BRAC Positive for Affected Communities, Senior Official Says
By Gerry J. Gilmore
American Forces Press Service
WASHINGTON, June 7, 2005 Many civilian communities emerge from military base closures or realignments often in better economic health than before, a senior DoD official noted at a defense community redevelopment association meeting here June 6.
For example, Lowry Air Force Base and Fitzsimons Army Medical Center -- two Denver-based military entities closed during previous base realignment and closure actions -- "are now national models" for installation redevelopment and economic revitalization, said Philip W. Grone, deputy undersecretary of defense for installations and environment.
The four previous BRAC actions implemented between 1988 and 1995 "produced significant results" in reducing excess DoD infrastructure, Grone said during his keynote address at the National Association of Installation Developers and Association of Defense Communities annual conference.
Those combined actions cut the military's infrastructure by about 21 percent-- including 97 major bases, Grone noted, and resulted in $7.3 billion annual recurring savings for DoD.
Yet, DoD's current infrastructure "remains too reflective of arrangements designed for the Cold War," Grone said. And stateside and overseas military forces "are not positioned as effectively as they could be," he added, "to meet the demands of the war on extremism and future challenges the nation may face."
The U.S. military is also undergoing widespread transformation, Grone pointed out, noting that "our infrastructure and support systems must keep pace."
DoD recommendations to the 2005 BRAC commission "will, if approved, further the efforts of the department to transform the military, improve the joint utilization of our infrastructure and support assets, and convert unneeded infrastructure into combat capability by generating significant savings," Grone said.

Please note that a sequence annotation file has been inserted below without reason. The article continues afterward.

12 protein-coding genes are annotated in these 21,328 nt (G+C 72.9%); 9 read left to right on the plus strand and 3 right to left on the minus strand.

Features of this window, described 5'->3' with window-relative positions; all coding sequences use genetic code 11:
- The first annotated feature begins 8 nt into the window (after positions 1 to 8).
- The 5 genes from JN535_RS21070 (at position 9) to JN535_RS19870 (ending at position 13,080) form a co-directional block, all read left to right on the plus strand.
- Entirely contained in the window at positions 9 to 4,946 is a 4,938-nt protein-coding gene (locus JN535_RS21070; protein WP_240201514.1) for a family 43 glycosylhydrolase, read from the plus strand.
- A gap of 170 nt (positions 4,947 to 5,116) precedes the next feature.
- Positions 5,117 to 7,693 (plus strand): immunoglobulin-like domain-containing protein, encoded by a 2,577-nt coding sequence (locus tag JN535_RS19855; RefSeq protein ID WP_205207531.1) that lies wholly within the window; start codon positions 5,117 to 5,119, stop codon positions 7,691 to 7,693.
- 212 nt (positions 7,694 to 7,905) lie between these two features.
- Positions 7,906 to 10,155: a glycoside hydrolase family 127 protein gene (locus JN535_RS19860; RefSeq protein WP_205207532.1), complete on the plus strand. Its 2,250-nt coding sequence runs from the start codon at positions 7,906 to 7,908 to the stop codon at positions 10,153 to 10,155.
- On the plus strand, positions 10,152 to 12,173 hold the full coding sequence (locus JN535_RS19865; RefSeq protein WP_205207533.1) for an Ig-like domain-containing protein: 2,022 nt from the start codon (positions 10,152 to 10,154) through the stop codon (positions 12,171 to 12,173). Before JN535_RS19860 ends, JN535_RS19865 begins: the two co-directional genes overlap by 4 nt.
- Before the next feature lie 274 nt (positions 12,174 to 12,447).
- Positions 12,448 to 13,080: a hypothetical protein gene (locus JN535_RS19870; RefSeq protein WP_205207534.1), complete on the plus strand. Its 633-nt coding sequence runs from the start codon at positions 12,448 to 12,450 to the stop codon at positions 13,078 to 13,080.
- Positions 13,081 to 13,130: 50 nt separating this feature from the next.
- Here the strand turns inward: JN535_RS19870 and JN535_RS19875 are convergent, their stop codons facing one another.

If implemented, the department's 2005 BRAC recommendations would close just over 10 percent of today's existing military bases, Grone said. This would involve closing 33 major stateside bases, he said, as well as 29 major realignments and 775 minor closures and realignments.
Forty-nine installations "would see mission growth" if the 2005 BRAC is enacted, Grone said, with some bases gaining "significant" numbers of military and civilian personnel.
The 2005 BRAC, Grone noted, takes into account the movement of between 60,000 to 70,000 military personnel and their families from overseas postings to stateside installations.
If approved by the commission, by Congress, and the president in the fall, the 2005 BRAC will result in $5.5 billion in annual recurring savings for DoD, Grone said.
Those projected savings "are real and they are significant," Grone said, noting the 2005 BRAC recommendations will "position the nation well for the mission needs of the 21st century."
DoD "is mindful of the effect these recommendations will have on a number of communities across the nation," Grone emphasized. The department stands ready, he said, to provide affected communities with redevelopment planning and transition assistance.
Grone said 22 federal agencies "will work together to coordinate federal programs to assist in local economic transition and to retrain the workforce" in BRAC-affected communities.
The Government Accountability Office has noted "that many of the communities that have dealt with military base closure are faring well," Grone noted. After reviewing more than 60 locations impacted by the four prior BRAC rounds, Grone said the GAO found that almost 70 percent had unemployment rates equal to or lower than the national average.
And almost 50 percent of those GAO-reviewed communities had income growth that exceeded the national average, he said.
The overall economic impact of BRAC actions on communities had been found to be "a positive one," Grone said.